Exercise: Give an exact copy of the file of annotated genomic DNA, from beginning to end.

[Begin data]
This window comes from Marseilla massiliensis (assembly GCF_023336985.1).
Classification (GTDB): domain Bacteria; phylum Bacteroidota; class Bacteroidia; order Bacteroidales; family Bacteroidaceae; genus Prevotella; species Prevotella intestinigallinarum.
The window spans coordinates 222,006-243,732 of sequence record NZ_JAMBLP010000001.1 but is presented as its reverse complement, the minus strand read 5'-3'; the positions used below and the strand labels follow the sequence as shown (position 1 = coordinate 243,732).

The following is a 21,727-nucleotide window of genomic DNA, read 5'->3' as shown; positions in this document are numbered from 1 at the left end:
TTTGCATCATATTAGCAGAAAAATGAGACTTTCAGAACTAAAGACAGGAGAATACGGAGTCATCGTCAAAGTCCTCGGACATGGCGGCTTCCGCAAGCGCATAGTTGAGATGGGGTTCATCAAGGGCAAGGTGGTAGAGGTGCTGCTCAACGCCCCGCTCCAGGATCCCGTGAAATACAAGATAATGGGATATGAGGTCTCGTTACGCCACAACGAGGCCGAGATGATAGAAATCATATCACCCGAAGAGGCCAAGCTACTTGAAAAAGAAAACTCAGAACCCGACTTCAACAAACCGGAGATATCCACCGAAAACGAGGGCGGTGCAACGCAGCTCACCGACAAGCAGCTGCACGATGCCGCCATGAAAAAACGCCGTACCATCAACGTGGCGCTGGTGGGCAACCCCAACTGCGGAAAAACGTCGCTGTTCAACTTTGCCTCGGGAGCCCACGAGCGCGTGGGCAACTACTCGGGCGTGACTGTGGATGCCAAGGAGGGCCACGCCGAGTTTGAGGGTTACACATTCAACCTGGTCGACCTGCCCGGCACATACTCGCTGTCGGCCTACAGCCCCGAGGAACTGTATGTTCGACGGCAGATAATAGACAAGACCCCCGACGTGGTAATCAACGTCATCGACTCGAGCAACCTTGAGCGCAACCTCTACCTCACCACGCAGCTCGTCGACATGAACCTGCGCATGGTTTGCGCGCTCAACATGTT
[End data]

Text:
This window comes from Marseilla massiliensis (assembly GCF_023336985.1).
Classification (GTDB): domain Bacteria; phylum Bacteroidota; class Bacteroidia; order Bacteroidales; family Bacteroidaceae; genus Prevotella; species Prevotella intestinigallinarum.
The window spans coordinates 222,006-243,732 of sequence record NZ_JAMBLP010000001.1 but is presented as its reverse complement, the minus strand read 5'-3'; the positions used below and the strand labels follow the sequence as shown (position 1 = coordinate 243,732).

The following is a 21,727-nucleotide window of genomic DNA, read 5'->3' as shown; positions in this document are numbered from 1 at the left end:
TTTGCATCATATTAGCAGAAAAATGAGACTTTCAGAACTAAAGACAGGAGAATACGGAGTCATCGTCAAAGTCCTCGGACATGGCGGCTTCCGCAAGCGCATAGTTGAGATGGGGTTCATCAAGGGCAAGGTGGTAGAGGTGCTGCTCAACGCCCCGCTCCAGGATCCCGTGAAATACAAGATAATGGGATATGAGGTCTCGTTACGCCACAACGAGGCCGAGATGATAGAAATCATATCACCCGAAGAGGCCAAGCTACTTGAAAAAGAAAACTCAGAACCCGACTTCAACAAACCGGAGATATCCACCGAAAACGAGGGCGGTGCAACGCAGCTCACCGACAAGCAGCTGCACGATGCCGCCATGAAAAAACGCCGTACCATCAACGTGGCGCTGGTGGGCAACCCCAACTGCGGAAAAACGTCGCTGTTCAACTTTGCCTCGGGAGCCCACGAGCGCGTGGGCAACTACTCGGGCGTGACTGTGGATGCCAAGGAGGGCCACGCCGAGTTTGAGGGTTACACATTCAACCTGGTCGACCTGCCCGGCACATACTCGCTGTCGGCCTACAGCCCCGAGGAACTGTATGTTCGACGGCAGATAATAGACAAGACCCCCGACGTGGTAATCAACGTCATCGACTCGAGCAACCTTGAGCGCAACCTCTACCTCACCACGCAGCTCGTCGACATGAACCTGCGCATGGTTTGCGCGCTCAACATGTT